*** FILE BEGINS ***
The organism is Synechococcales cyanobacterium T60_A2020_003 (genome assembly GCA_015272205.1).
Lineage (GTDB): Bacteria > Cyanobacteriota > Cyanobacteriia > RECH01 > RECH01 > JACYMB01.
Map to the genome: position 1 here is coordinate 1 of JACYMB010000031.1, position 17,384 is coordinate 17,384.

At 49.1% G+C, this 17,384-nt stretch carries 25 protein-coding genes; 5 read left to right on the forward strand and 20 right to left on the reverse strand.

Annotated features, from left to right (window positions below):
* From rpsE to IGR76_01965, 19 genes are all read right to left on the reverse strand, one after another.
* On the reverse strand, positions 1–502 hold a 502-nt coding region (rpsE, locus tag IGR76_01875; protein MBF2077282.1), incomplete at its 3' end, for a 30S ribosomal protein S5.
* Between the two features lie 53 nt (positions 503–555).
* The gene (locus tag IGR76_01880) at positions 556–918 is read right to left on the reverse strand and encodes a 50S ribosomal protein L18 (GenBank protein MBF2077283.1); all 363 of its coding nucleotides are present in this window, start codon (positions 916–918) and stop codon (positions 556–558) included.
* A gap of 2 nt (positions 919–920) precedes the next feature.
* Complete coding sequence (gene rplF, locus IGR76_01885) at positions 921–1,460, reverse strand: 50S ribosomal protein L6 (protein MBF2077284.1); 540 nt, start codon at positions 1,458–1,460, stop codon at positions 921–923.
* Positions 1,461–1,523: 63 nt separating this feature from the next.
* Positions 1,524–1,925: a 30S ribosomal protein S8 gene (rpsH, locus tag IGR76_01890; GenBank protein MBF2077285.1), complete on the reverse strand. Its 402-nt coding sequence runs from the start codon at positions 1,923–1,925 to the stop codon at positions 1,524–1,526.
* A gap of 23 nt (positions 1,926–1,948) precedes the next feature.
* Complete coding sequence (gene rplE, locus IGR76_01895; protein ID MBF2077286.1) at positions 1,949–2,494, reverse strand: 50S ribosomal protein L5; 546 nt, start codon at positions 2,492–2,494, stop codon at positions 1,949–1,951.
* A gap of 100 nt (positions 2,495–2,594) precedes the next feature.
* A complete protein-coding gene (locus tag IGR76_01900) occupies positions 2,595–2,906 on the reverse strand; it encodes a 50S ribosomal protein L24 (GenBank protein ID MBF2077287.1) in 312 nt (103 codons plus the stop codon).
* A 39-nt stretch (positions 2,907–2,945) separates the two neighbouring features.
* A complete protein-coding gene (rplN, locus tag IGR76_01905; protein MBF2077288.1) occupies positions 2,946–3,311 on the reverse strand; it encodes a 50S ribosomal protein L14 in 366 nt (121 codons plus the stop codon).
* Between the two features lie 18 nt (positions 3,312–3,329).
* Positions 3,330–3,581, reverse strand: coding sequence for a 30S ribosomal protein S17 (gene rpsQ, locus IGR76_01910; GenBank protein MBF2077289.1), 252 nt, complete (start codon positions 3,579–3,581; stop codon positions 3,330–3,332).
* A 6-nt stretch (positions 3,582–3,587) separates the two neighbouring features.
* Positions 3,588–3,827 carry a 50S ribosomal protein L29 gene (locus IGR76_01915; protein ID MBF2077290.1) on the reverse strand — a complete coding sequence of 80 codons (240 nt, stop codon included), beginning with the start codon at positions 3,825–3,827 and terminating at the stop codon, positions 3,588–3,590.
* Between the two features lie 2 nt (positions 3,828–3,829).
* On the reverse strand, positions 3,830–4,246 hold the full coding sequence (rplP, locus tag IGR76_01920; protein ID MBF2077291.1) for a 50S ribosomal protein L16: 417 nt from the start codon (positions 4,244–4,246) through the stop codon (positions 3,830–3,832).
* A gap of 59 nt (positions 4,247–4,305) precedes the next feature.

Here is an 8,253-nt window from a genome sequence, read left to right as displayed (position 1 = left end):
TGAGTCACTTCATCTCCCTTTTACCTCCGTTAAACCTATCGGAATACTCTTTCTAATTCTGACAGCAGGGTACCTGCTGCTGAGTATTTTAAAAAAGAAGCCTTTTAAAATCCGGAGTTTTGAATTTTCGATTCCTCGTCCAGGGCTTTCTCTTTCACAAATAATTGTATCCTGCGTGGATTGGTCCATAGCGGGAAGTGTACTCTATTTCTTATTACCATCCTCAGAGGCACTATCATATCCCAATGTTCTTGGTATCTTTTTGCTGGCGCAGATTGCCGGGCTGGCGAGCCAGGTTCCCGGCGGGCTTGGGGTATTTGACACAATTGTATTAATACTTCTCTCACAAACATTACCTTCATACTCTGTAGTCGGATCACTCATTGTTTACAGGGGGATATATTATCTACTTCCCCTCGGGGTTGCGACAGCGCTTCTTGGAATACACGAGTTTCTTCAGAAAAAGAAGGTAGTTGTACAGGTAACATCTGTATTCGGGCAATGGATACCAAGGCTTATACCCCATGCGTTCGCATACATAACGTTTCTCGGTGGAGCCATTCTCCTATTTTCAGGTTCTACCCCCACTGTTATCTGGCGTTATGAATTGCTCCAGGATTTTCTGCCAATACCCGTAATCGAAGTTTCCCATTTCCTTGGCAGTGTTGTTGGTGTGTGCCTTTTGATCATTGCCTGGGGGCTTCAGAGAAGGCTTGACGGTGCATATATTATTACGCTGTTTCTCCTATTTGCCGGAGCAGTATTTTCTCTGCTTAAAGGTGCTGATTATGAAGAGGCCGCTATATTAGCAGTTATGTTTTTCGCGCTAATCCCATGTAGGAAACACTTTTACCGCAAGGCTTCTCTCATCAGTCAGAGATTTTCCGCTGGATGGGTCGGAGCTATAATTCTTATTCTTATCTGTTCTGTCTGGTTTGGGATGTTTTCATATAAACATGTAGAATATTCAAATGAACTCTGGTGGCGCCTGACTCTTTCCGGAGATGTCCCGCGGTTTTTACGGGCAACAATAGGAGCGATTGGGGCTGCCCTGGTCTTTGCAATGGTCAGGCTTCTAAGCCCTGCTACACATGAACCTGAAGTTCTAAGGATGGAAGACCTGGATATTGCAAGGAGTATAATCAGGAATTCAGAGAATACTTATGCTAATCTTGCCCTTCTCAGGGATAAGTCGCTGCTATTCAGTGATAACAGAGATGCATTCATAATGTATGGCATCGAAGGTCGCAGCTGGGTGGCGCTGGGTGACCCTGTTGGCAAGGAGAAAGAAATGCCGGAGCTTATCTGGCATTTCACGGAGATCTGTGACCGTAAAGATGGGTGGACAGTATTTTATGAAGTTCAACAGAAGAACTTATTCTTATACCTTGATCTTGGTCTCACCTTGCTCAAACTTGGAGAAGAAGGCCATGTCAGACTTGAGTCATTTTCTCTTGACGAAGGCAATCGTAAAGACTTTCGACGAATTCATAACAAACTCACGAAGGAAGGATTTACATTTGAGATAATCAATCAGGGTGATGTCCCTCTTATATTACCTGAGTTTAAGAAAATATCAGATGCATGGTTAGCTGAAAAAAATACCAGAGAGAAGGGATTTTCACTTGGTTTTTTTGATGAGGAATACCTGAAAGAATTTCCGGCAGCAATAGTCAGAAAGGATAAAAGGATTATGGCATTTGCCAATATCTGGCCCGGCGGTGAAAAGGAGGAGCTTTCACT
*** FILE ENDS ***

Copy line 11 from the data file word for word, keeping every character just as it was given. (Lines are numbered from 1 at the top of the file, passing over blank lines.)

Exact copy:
* Complete coding sequence (gene rplF, locus IGR76_01885) at positions 921–1,460, reverse strand: 50S ribosomal protein L6 (protein MBF2077284.1); 540 nt, start codon at positions 1,458–1,460, stop codon at positions 921–923.